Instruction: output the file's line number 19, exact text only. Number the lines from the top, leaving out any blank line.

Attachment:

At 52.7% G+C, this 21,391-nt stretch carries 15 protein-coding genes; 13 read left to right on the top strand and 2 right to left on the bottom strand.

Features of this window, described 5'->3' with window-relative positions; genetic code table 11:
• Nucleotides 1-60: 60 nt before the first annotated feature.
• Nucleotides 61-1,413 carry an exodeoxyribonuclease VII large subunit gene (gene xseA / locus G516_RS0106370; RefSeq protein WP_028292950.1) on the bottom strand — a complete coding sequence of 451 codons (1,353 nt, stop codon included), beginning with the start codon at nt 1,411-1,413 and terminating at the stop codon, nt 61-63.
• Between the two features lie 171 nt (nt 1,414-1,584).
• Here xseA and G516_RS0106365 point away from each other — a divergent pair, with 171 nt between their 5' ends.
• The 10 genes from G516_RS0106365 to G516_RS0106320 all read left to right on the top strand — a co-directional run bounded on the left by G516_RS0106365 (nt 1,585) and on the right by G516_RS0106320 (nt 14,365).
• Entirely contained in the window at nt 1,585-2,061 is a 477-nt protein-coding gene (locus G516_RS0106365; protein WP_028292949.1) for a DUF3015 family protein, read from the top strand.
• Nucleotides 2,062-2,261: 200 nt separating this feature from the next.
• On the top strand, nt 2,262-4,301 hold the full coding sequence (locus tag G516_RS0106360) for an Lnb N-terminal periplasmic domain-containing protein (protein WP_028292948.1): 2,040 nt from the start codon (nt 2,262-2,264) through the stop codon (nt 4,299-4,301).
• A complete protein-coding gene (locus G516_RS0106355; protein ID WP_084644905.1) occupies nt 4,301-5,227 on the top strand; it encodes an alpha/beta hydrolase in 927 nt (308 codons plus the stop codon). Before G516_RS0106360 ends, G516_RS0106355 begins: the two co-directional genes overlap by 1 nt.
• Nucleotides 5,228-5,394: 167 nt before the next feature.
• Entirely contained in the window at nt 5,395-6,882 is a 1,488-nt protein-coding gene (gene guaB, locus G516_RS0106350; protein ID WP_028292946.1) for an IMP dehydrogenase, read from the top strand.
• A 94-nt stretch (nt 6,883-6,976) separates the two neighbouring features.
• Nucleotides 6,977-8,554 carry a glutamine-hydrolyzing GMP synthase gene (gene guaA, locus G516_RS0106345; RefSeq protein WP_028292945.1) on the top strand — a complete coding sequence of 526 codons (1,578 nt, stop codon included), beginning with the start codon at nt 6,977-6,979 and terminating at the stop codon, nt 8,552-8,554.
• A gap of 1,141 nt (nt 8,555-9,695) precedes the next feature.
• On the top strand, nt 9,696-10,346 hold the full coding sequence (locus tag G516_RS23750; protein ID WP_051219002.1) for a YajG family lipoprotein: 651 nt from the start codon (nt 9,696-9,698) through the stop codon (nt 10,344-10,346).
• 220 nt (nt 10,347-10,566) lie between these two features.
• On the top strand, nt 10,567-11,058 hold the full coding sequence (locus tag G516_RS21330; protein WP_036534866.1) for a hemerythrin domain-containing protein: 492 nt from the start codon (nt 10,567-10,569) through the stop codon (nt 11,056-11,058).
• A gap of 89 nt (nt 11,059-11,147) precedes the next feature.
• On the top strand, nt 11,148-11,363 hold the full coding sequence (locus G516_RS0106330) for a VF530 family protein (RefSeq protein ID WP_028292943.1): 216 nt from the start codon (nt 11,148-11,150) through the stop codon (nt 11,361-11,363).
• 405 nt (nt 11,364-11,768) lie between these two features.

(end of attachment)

• On the top strand, nt 10,567-11,058 hold the full coding sequence (locus tag G516_RS21330; protein WP_036534866.1) for a hemerythrin domain-containing protein: 492 nt from the start codon (nt 10,567-10,569) through the stop codon (nt 11,056-11,058).